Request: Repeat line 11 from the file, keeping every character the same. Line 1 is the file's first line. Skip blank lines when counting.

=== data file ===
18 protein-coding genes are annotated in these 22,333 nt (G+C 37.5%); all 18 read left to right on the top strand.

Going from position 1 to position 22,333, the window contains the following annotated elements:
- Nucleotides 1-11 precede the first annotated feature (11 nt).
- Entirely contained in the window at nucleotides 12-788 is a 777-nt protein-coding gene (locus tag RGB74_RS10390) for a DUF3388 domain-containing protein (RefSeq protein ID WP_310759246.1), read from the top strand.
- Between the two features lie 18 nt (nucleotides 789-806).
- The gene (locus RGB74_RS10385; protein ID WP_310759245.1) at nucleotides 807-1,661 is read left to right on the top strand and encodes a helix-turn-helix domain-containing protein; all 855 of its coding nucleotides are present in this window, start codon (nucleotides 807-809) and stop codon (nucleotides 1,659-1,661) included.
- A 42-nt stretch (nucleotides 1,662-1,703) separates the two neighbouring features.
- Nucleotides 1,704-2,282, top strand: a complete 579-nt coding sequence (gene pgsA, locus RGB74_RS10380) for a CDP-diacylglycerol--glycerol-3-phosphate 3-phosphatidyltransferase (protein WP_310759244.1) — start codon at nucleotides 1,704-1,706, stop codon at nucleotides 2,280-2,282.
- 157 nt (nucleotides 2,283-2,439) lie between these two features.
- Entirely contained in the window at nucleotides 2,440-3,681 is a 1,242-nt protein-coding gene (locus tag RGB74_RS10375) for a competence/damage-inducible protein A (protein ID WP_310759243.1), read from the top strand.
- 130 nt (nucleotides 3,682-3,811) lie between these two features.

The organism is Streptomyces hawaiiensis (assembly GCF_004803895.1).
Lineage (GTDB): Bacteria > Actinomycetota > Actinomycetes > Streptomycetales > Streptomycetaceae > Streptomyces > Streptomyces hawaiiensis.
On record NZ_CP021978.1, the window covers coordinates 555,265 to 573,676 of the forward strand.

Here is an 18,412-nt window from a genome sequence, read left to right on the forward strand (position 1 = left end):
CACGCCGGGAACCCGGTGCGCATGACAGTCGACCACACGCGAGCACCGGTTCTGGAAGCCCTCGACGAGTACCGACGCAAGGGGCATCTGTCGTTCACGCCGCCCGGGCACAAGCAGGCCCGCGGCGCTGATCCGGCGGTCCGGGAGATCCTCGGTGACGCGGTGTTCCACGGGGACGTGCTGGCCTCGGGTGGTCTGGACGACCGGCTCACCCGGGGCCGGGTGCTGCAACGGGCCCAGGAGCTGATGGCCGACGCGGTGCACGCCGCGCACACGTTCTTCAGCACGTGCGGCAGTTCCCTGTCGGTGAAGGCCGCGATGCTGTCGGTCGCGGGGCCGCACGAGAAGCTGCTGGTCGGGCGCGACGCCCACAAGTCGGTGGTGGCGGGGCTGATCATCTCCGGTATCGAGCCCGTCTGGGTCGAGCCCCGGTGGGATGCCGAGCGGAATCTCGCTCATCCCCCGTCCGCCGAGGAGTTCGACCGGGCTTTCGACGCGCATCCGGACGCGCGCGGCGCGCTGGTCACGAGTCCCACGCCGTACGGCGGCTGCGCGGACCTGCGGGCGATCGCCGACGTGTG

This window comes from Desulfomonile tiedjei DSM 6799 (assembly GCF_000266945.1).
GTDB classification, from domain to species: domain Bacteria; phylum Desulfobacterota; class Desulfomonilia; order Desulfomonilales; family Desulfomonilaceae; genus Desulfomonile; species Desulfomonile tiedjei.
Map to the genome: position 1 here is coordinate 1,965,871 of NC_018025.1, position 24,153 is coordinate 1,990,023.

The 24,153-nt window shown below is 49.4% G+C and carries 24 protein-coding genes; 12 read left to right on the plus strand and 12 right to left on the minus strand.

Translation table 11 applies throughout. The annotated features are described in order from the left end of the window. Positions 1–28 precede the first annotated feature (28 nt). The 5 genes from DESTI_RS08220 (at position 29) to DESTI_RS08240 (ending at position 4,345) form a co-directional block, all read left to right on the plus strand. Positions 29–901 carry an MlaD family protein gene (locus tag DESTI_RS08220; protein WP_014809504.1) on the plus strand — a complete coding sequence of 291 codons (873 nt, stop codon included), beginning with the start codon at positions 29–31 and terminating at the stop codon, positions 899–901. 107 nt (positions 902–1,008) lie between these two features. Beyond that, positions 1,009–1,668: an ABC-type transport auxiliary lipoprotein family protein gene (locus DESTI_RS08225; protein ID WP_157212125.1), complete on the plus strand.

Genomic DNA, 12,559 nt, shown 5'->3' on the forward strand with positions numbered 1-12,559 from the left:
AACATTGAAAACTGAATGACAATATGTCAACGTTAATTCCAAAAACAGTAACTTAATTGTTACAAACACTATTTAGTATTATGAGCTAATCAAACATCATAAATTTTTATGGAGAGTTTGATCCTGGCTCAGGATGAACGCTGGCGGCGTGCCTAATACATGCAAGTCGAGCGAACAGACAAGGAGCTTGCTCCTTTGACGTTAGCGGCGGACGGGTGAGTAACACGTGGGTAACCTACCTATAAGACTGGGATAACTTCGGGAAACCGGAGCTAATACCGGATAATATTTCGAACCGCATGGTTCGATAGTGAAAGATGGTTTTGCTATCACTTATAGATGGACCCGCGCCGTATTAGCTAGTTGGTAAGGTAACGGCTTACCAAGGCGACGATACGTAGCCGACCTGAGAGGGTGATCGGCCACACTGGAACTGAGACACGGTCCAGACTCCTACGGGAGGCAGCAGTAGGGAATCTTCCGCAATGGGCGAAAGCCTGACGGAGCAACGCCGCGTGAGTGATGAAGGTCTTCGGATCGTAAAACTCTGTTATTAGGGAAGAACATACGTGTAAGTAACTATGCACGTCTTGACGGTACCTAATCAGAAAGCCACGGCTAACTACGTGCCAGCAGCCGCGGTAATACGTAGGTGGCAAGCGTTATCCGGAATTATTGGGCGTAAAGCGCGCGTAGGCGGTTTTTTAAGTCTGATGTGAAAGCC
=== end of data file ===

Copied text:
- 130 nt (nucleotides 3,682-3,811) lie between these two features.